Tight multimessenger constraints on the neutron star equation of state from GW170817 and a forward model for kilonova light-curve synthesis

Matt Nicholl, Ben Margalit, Patricia Schmidt, Graham P. Smith, Evan J. Ridley, James Nuttall

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53 Scopus citations


We present a rapid analytic framework for predicting kilonova light curves following neutron star (NS) mergers, where the main input parameters are binary-based properties measurable by gravitational wave detectors (chirp mass and mass ratio, orbital inclination) and properties dependent on the nuclear equation of state (tidal deformability, maximum NS mass). This enables synthesis of a kilonova sample for any NS source population, or determination of the observing depth needed to detect a live kilonova given gravitational wave source parameters in low latency. We validate this code, implemented in the public mosfit package, by fitting it to GW170817. A Bayes factor analysis overwhelmingly (B > 1010) favours the inclusion of an additional luminosity source in addition to lanthanide-poor dynamical ejecta during the first day. This is well fit by a shock-heated cocoon model, though differences in the ejecta structure, opacity or nuclear heating rate cannot be ruled out as alternatives. The emission thereafter is dominated by a lanthanide-rich viscous wind. We find the mass ratio of the binary is q = 0.92 ± 0.07 (90 per cent credible interval). We place tight constraints on the maximum stable NS mass, MTOV$=2.17^{+0.08}_{-0.11}$ M⊙. For a uniform prior in tidal deformability, the radius of a 1.4-M⊙ NS is R1.4 ∼10.7 km. Re-weighting with a prior based on equations of state that support our credible range in MTOV, we derive a final measurement R1.4$=11.06^{+1.01}_{-0.98}$ km. Applying our code to the second gravitationally detected NS merger, GW190425, we estimate that an associated kilonova would have been fainter (by ∼0.7 mag at 1 d post-merger) and declined faster than GW170817, underlining the importance of tuning follow-up strategies individually for each GW-detected NS merger.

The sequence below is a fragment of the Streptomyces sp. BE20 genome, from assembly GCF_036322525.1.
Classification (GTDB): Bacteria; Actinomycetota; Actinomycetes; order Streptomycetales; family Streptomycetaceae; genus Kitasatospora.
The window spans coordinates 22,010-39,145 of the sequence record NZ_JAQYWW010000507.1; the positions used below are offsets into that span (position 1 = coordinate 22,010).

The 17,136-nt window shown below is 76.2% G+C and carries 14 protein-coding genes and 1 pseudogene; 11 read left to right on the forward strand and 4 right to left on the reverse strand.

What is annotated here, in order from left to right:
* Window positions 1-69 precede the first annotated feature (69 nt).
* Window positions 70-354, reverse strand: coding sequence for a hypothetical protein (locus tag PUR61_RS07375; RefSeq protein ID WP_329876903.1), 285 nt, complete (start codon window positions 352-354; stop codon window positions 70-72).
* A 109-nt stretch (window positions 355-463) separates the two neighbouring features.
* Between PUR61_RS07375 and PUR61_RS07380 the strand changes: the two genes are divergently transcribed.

Original languageEnglish (US)
Pages (from-to)3016-3032
Number of pages17
JournalMonthly Notices of the Royal Astronomical Society
Issue number2
StatePublished - Aug 1 2021
Externally publishedYes

Bibliographical note

Funding Information:
This project has received funding from the European Research Council (ERC) under the European Union’s Horizon 2020 research and innovation programme (grant agreement No. 948381). BM is supported by NASA through the NASA Hubble Fellowship grant #HST-HF2-51412.001-A awarded by the Space Telescope Science Institute, which is operated by the Association of Universities for Research in Astronomy, Inc., for NASA, under contract NAS5-26555. PS is supported by the Dutch Research Council (NWO) Veni Grant No. 680-47-460. GPS acknowledges support from the Science and Technology Facilities Council through grant number ST/N021702/1.

Publisher Copyright:
© 2021 The Author(s) Published by Oxford University Press on behalf of Royal Astronomical Society.


  • gravitational waves
  • methods: data analysis
  • stars: neutron
  • transients: neutron star mergers


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